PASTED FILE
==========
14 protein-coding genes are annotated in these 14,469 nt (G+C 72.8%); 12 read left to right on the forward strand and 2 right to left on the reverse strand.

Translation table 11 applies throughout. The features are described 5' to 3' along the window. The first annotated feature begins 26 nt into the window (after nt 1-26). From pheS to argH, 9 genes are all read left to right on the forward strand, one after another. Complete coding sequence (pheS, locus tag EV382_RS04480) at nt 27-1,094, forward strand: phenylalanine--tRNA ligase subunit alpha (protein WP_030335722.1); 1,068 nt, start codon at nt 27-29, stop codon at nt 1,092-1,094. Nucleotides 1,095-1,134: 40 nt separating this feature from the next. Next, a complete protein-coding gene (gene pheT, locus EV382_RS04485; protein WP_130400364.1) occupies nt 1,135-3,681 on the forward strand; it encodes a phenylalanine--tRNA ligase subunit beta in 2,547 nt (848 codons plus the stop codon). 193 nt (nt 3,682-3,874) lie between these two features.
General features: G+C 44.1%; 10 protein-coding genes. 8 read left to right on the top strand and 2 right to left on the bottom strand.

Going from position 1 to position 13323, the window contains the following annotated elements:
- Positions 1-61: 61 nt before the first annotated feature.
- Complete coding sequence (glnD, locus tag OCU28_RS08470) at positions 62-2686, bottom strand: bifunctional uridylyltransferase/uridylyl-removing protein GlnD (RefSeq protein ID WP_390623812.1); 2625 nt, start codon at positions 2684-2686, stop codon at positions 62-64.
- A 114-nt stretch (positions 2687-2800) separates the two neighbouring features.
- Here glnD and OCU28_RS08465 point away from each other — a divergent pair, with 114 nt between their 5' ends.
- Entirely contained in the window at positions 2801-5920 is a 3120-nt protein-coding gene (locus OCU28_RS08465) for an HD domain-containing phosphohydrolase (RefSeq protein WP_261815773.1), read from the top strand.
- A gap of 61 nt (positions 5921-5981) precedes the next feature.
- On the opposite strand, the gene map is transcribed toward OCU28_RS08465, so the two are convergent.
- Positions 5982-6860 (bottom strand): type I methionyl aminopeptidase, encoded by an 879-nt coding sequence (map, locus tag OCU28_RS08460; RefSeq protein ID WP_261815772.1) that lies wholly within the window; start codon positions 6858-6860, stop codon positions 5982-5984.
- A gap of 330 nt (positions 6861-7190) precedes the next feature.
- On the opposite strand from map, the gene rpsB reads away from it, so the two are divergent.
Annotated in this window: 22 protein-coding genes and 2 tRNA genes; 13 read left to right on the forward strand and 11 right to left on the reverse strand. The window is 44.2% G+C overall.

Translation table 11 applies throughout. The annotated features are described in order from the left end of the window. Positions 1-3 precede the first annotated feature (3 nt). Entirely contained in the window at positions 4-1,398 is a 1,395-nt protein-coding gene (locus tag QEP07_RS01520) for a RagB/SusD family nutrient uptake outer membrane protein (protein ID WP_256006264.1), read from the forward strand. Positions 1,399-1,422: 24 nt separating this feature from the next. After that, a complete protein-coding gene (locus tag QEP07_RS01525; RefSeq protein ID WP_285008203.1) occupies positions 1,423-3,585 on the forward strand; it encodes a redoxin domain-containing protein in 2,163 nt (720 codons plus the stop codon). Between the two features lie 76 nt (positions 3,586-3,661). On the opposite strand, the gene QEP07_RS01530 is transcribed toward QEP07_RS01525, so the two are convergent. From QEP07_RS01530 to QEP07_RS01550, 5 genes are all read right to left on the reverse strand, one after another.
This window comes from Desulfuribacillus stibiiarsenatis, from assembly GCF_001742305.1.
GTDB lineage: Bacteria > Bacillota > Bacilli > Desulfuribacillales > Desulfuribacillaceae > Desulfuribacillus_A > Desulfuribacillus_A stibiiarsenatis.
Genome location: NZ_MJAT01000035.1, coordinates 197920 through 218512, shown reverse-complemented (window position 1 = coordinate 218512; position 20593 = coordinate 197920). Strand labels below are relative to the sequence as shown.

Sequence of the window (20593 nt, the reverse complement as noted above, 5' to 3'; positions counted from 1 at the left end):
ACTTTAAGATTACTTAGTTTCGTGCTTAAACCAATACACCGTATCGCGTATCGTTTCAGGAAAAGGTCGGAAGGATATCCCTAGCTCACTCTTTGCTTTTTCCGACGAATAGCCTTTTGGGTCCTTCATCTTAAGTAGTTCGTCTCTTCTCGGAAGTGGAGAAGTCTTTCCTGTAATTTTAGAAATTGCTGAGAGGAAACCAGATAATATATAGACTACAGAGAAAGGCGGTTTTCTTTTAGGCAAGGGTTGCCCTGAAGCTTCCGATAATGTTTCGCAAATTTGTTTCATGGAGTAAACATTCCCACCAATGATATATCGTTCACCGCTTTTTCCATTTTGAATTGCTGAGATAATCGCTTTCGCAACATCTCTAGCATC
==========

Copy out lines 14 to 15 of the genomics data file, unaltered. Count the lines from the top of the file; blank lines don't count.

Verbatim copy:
- On the opposite strand from map, the gene rpsB reads away from it, so the two are divergent.
Annotated in this window: 22 protein-coding genes and 2 tRNA genes; 13 read left to right on the forward strand and 11 right to left on the reverse strand. The window is 44.2% G+C overall.